Not quite

The first two sentences of the Times of Malta leader of November 19, namely: “Governments are sometimes forced to bail out struggling banks that are too big to fail” and “This is done because the cost of letting a bank go under is often greater than that of bailing it out with taxpayers’ money”, are no longer totally correct after the Greek crisis.

When the EU passed directive No. 2014/58/EU (now, of course, part of Maltese law) governmental “bailouts” effectively dropped into a different pecking order, where “bailins” assumed as much, if not more, importance and priority.

“Bailins” brought EU credit institutions and systemically important institutions (SIIs) into a situation where, in a bank crisis, and indeed much before getting to that stage, they have to constantly act and assume certain responsibilities before public funds (government or taxpayers’ monies) can be fallen upon.

In terms of the mentioned BRRD (bank recovery and resolution directive), various new regulatory structures have come to exist in all EU member states and these constantly monitor and control the operations and ongoing financial situations of banks much more strongly than prior to the Greek crisis.

These structures include an SRB (single resolution board) as part of the ECB and local BRR committees, with, in fact, the Malta one existing and operating regularly within the MFSA. Such committees meet regularly, have full-time staff operating and, inter alia, work on close regular monitoring of banks’ MRELs (minimum regulatory eligible liabilities), RRPs (recovery and resolution plans) and other control metrics, all of which designed to ensure that banks, including those licensed and operating in/from Malta, remain in an operational financial state that provide some peace of mind.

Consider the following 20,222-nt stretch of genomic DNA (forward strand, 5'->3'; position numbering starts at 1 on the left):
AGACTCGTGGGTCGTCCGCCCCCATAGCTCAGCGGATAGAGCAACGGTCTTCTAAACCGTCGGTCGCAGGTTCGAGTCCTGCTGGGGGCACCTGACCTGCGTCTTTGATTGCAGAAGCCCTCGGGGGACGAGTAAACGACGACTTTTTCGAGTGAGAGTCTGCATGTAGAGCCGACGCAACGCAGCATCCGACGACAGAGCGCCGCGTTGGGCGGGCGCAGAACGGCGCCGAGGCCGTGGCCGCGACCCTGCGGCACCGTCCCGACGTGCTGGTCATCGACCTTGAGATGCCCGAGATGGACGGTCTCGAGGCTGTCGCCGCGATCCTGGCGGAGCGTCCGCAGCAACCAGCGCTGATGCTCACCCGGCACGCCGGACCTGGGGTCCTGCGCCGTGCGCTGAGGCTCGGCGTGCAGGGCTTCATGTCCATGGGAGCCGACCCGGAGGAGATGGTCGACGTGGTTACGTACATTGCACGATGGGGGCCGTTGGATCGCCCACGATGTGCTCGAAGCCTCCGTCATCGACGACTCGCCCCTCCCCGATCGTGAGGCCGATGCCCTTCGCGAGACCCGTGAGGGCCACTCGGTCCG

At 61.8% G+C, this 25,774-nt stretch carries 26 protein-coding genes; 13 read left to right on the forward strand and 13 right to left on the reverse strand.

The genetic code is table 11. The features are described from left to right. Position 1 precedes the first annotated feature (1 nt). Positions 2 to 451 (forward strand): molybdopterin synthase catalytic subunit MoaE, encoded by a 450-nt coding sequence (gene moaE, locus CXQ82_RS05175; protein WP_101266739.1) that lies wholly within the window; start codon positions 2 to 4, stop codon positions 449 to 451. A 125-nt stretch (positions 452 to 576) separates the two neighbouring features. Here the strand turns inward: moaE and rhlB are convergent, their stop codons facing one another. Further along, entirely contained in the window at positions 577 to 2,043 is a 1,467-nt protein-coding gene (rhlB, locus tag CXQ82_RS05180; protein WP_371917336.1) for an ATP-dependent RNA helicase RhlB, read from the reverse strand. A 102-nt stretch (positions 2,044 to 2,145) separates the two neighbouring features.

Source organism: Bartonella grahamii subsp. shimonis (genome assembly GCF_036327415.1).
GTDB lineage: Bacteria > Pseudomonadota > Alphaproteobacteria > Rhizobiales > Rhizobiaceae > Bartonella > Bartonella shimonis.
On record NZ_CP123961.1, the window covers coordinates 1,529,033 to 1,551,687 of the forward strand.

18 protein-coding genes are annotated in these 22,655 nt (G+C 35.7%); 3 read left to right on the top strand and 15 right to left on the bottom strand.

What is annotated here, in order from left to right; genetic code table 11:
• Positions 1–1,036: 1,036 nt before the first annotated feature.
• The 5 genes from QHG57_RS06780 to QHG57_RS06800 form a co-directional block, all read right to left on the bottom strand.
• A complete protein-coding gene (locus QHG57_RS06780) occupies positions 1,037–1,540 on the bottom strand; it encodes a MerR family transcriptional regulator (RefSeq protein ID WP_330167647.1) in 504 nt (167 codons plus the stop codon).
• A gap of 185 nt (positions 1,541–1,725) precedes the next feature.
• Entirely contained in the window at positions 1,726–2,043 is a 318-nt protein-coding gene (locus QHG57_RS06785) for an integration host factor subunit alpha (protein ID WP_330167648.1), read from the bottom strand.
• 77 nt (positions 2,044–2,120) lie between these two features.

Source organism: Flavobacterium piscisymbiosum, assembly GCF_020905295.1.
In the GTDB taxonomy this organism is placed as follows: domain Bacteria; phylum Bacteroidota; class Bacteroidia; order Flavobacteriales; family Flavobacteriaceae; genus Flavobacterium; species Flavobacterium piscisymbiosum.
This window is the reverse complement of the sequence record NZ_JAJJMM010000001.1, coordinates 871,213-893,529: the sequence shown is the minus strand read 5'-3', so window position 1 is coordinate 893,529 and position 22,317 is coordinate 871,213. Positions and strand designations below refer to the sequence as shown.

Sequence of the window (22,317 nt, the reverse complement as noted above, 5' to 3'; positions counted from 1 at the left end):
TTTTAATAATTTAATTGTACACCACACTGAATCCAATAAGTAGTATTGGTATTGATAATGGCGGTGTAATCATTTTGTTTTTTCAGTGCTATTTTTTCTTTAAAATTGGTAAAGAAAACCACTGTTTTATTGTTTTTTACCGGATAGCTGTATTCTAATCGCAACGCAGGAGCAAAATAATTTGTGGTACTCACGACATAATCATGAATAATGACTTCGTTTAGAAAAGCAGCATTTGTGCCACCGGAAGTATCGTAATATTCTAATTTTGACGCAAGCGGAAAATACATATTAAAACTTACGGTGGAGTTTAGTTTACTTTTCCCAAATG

One would be correct in saying that, with the BRRD, the concept of “prevention is better than control” is brought much more to the fore in the protection of all stakeholders. And, also, that in crises it should not only be taxpayers’ who carry the can.

John Consiglio, Department of Banking & Finance, University of Malta – Msida

Service at HSBC

Photo: Matthew MirabelliPhoto: Matthew Mirabelli

I refer to the article ‘The elderly are facing added obstacles to banking’ (November 3).

I agree with this article and I am one of the thousands of elderly who use HSBC as their main bank.

The government was warned to be careful of HSBC because this bank is neither good to its employees nor to its depositors. How correct this warning was.

Today, the bank itself (HSBC) is proving the validity of this warning. That is not all. HSBC is not cashing cheques under €20. So when I receive a bill for less than €20, what am I supposed to do?

HSBC also advises us to use an ATM to withdraw cash. Quite often, when I try to do this, there is a notice that says “cash is not available”.

HSBC were supposed to open new branches, instead they are closing very central ones. I mention only two – Balzan and Msida. On the part of HSBC there is more than one “breach of contract”.

I ask the minister for the elderly to note and take action and not let us elderly continue suffering because of HSBC’s policies.

Carmel Gatt – Sliema

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